School Choice & Charters

Policy-War Veteran Starts N.Y.C. School

March 28, 2006 1 min read
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It’s not easy chairing the New York City Council’s education committee, but Eva S. Moskowitz has left that job for one that may generate even more headaches: She’s starting a charter school.

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“My goal is to be the best school in New York City, and then to replicate,” she said. “It’s great if you can do one school, but the problem [of low-performing schools] is so enormous.”

The Harlem Success Charter School, slated to open in the fall in central Harlem, expects to start with 155 kindergartners and 1st graders, and grow to serve up to grade 5. Ms. Moskowitz, the executive director, said the school will emphasize science education.

The Democrat stepped down last fall after six years on the council, where at times she was at the center of controversy. Those occasions included a series of hearings she held in 2003 scrutinizing union contracts, which she has argued hamstring city schools.

Ms. Moskowitz lost in her party’s primary for Manhattan borough president in September. She’s a former teacher and college professor, and earned a doctoral degree in American history.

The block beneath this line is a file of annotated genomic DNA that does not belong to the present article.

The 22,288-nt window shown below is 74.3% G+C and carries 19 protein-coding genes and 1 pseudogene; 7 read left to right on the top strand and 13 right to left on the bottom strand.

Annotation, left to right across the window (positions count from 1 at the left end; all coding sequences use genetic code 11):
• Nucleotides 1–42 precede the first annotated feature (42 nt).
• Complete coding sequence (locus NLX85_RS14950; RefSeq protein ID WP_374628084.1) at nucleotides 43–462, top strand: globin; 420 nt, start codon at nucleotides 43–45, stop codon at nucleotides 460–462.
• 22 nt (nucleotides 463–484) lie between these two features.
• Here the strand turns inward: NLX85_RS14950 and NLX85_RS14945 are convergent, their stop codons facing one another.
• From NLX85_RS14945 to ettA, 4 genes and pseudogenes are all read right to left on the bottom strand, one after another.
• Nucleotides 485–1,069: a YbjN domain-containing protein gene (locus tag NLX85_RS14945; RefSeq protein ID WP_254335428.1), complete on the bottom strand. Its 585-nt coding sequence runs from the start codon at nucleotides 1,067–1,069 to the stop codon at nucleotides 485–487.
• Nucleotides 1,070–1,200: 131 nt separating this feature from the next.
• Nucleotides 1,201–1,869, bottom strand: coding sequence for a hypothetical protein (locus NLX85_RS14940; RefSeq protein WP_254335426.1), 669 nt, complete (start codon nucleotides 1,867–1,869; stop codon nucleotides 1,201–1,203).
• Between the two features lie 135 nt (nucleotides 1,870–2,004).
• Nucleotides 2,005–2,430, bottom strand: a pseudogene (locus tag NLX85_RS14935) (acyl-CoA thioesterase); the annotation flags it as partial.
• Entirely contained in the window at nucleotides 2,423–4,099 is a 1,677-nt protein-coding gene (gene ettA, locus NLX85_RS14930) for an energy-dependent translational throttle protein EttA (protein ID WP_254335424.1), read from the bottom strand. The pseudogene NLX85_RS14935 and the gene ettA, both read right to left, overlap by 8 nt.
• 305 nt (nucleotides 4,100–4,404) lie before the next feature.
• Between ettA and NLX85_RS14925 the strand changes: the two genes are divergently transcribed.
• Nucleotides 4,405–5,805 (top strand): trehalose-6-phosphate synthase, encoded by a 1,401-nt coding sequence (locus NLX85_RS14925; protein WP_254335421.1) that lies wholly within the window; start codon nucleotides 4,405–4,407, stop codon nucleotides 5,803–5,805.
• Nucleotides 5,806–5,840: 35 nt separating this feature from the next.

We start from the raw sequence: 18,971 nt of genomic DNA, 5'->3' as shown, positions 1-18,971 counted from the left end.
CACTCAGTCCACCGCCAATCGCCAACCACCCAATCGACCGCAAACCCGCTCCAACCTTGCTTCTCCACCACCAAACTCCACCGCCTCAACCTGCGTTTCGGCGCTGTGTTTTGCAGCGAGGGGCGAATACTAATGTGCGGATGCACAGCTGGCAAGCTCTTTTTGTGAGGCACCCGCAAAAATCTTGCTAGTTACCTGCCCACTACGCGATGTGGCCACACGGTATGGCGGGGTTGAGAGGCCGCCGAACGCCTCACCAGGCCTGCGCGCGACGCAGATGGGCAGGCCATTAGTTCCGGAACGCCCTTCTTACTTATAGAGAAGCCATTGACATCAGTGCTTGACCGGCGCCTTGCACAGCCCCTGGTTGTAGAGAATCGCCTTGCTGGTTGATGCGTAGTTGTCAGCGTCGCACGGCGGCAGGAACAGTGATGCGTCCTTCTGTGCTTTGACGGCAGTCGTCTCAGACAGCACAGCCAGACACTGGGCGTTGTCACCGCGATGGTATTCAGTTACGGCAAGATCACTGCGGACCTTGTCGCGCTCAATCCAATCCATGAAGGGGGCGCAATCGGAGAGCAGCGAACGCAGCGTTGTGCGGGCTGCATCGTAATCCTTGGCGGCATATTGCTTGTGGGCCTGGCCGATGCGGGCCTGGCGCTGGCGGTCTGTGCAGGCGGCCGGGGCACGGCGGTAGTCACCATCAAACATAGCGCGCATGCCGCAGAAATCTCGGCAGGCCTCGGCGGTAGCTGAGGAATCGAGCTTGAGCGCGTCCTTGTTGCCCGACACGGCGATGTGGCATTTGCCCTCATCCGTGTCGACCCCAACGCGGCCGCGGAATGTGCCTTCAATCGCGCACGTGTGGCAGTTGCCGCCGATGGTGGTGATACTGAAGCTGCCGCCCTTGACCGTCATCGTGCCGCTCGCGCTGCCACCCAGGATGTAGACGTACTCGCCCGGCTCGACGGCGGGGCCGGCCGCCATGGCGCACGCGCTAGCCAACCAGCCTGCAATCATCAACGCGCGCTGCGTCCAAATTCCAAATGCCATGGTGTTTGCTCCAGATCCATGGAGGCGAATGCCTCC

Ms. Moskowitz sent a letter last week to Gov. George E. Pataki and key state legislators urging them to lift the cap on the number of charters in the state. Mr. Pataki, a Republican, supports that stance.

“In a mere 30-day period, Harlem Success received applications from 440 families clamoring for a better educational option than their neighborhood school,” she wrote in the March 22 letter. “[I]t is only fair that you experience the lottery for yourself as you weigh ... whether or not to lift the cap on charter schools.”

Asked about Ms. Moskowitz’s plans, Randi Weingarten, the president of the United Federation of Teachers, said: “It will be interesting to see how it goes, because she will learn how hard it is to run a successful school.” The union, an affiliate of the American Federation of Teachers, started its own charter school last fall. (“A School of Their Own,” Feb. 22, 2006.)

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A version of this article appeared in the March 29, 2006 edition of Education Week

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